Confused about hunches
Phil Swann, Si Managing Director writes
The general election has left me confused. Confused about what the results tell us about the state of British politics, for sure. But also confused about the implications for what weight to place on different types of evidence in decision making; in particular how to balance instinct with hard evidence.
In the months, weeks and days leading up to the election the opinion polls told a consistent story: the election would be very close, with the possibility of either David Cameron or Ed Miliband leading some form of coalition or minority or administration. Many of us – politicians, journalists, policy makers, consultants – acted on that basis.
Yet most of us also knew – on the basis of instinct or hunch – that there was no way that the electorate would put Ed Miliband in 10 Downing Street. In our guts we knew that wasn’t going to happen. Most of us, however, placed greater weight on the quantitative evidence, the polls.
If the post election reports are to be believed one of the people who bucked that trend was the Conservatives election strategist Lynton Crosby who believed his own private polling and his instincts.
This all reinforces my prejudice that gut instincts, feelings and hunches are all important bits of evidence that need to be taken into account in informing decision-making, alongside more methodologically robust qualitative and quantitative data.
But confusion begins to seep in when I recall what I think is a really instructive, but tragic case study in decision-making. It concerns the often-cited case of the Eastern Airlines flight 401 plane crash in the USA in the 1970s. The plane was on its final approach when a warning light in the cockpit alerted the crew to the fact that one of the landing wheels was not locked in the ‘down’ position.
It is perfectly possible to land a jet with one wheel out of action. It is a situation that pilots are trained for. But in this case the pilot and co-pilot did not believe the warning light. Their instincts told them that the light was faulty and the landing gear had operated normally.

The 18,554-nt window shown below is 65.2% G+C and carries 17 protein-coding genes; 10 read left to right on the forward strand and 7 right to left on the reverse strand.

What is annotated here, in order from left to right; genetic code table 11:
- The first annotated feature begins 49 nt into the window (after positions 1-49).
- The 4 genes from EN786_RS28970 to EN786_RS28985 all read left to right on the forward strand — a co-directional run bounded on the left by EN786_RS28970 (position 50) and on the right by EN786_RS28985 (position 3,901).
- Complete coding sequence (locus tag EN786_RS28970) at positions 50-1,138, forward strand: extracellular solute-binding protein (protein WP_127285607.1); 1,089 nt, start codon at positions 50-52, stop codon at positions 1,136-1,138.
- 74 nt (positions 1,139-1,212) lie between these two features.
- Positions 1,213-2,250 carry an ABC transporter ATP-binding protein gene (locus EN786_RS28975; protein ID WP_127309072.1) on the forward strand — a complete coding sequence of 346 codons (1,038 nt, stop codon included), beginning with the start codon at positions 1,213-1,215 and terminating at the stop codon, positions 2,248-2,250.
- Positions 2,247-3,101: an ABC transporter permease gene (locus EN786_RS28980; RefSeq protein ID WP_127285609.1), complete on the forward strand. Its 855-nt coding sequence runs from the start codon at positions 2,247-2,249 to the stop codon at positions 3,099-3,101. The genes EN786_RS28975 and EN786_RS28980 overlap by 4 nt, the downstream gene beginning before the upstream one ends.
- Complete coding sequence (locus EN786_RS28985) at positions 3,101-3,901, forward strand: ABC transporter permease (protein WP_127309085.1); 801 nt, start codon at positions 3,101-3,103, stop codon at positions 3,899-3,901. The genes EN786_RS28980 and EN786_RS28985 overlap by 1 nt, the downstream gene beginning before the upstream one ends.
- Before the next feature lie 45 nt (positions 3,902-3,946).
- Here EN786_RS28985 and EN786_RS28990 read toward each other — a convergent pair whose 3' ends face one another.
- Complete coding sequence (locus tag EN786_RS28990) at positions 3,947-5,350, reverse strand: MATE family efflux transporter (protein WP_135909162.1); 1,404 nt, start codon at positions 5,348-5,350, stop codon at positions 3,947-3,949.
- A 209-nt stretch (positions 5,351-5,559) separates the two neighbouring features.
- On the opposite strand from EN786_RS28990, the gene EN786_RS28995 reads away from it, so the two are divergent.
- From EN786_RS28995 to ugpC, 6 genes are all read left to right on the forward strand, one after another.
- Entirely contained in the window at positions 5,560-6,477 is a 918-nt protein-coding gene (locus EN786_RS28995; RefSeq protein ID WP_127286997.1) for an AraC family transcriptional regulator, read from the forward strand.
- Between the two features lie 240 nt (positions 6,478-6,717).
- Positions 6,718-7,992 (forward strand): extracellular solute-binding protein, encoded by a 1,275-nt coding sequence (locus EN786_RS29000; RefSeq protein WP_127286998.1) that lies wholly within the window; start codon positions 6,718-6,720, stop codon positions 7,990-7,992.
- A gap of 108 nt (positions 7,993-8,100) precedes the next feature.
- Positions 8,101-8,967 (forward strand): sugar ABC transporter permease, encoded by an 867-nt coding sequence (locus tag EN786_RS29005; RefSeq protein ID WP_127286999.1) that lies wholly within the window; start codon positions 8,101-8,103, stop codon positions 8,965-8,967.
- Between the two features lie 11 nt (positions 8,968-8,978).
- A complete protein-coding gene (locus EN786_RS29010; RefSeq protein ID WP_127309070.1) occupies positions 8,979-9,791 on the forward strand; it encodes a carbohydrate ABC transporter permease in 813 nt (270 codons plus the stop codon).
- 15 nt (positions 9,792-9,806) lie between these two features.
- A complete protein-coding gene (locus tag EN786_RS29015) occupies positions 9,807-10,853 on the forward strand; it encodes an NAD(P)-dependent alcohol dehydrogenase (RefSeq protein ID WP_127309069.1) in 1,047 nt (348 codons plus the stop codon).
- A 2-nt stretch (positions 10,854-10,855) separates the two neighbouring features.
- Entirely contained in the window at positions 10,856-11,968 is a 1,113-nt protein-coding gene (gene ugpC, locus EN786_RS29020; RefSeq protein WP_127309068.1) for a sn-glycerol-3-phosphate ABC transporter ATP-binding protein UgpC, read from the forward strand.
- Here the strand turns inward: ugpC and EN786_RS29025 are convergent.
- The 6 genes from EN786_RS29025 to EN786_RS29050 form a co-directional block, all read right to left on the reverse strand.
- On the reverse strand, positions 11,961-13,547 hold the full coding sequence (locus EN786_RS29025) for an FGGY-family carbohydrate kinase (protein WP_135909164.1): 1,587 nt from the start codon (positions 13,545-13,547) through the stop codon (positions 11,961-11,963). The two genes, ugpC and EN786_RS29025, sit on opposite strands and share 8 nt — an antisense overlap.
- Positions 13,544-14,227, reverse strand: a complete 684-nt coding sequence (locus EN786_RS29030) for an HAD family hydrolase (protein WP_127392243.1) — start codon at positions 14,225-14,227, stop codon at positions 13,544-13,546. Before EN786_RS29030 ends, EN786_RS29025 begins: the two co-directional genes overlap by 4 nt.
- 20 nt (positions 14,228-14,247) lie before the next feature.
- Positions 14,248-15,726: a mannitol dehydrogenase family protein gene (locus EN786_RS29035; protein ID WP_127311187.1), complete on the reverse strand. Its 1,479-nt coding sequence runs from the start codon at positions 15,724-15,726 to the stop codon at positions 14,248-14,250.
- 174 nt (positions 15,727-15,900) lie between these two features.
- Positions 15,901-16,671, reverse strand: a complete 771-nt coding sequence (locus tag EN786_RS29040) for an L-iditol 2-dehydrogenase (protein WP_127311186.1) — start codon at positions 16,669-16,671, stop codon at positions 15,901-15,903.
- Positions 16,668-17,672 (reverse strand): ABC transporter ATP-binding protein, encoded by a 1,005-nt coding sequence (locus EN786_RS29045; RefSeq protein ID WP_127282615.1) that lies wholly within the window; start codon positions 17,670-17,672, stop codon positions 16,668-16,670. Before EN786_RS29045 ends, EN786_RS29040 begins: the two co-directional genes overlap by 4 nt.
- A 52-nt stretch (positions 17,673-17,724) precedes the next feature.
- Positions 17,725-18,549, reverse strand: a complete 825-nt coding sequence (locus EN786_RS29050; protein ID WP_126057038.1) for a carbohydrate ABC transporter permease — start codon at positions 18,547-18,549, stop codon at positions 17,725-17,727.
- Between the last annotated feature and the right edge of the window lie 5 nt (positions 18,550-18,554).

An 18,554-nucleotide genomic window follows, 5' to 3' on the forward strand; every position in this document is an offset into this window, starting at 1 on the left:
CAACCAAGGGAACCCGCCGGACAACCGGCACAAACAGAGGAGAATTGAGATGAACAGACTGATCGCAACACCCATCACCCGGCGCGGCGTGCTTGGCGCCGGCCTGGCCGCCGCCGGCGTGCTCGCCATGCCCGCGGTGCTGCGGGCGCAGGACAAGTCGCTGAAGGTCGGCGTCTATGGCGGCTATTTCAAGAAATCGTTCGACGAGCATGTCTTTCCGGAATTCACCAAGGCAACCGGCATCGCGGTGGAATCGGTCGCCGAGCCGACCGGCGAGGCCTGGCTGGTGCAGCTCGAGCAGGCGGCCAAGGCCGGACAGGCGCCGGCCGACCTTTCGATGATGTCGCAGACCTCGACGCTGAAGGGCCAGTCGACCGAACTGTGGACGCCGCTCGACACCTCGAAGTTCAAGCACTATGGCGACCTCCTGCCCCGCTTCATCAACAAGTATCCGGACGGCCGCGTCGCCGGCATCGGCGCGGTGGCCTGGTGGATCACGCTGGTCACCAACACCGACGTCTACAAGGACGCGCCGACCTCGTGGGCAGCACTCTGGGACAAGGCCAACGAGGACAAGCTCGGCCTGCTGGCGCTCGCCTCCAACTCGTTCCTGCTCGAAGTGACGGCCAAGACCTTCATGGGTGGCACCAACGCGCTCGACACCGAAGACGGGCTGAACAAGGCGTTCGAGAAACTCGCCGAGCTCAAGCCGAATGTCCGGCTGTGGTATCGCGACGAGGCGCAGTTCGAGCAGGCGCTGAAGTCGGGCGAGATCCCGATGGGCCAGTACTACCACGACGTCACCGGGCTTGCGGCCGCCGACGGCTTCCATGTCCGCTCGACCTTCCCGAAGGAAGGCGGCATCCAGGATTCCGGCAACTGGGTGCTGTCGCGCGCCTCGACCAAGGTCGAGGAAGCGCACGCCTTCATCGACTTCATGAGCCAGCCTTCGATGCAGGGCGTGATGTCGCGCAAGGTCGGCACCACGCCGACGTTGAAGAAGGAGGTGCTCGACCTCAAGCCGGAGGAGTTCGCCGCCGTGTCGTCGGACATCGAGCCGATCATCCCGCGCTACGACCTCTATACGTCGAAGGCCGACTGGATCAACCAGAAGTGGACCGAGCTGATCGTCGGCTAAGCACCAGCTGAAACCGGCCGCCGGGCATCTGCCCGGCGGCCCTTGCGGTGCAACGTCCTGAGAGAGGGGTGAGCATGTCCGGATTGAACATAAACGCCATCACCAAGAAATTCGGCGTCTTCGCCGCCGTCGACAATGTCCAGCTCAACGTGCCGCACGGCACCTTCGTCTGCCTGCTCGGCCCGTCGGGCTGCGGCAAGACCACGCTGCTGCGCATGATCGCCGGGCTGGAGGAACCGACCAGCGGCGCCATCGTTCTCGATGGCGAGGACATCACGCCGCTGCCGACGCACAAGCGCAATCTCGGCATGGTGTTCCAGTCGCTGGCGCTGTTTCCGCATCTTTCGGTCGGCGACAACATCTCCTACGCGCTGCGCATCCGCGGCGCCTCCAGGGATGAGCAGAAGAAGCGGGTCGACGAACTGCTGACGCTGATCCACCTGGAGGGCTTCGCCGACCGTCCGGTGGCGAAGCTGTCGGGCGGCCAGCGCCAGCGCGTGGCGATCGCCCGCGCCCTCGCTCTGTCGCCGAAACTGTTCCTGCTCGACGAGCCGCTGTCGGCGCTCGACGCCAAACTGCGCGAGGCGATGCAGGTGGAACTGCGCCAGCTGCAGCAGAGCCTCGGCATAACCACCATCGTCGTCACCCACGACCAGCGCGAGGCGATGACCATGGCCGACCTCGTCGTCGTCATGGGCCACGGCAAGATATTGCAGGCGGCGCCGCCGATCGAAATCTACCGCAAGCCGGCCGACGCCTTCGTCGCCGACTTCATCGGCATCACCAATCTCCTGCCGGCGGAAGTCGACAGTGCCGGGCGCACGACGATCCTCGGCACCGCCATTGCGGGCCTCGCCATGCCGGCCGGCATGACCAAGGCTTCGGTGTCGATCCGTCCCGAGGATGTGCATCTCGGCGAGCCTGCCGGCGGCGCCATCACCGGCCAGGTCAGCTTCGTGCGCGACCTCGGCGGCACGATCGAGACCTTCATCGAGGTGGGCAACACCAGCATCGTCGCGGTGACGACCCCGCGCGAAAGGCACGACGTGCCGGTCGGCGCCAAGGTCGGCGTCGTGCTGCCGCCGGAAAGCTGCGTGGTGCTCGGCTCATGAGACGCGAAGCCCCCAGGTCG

The pilot and co-pilot spent valuable minutes fiddling with the light, hoping they could tackle the malfunction and thus substantiate their hunch. By the time they abandoned this approach it was too late, as while all their attention had been focused on the cockpit light, the crew had failed to notice that the aircraft was continuing it’s descent. The plane crashed and 101 lives were tragically lost.
I understand that a similar series of events – hunches overriding more technologically robust forms of evidence – meant that the impact of the partial nuclear meltdown at Three Mile Island in 1979 was far more severe than would otherwise have been the case.
Why do I concluded from all this?
First, as a consultant I will always work with my hunches and gut instincts alongside other forms of evidence. That is, in part, what my clients are paying for.
Second, I will continue to encourage my clients to treat their hunches seriously too. But I will do so in a way which meets three tests. Hunches should sit alongside other evidence rather than over-ride it. Hunches should be used to challenge rather than reinforce group think. And hunches should not be used as a form of procrastination or a defence against taking difficult decisions.
I have a hunch that is about right.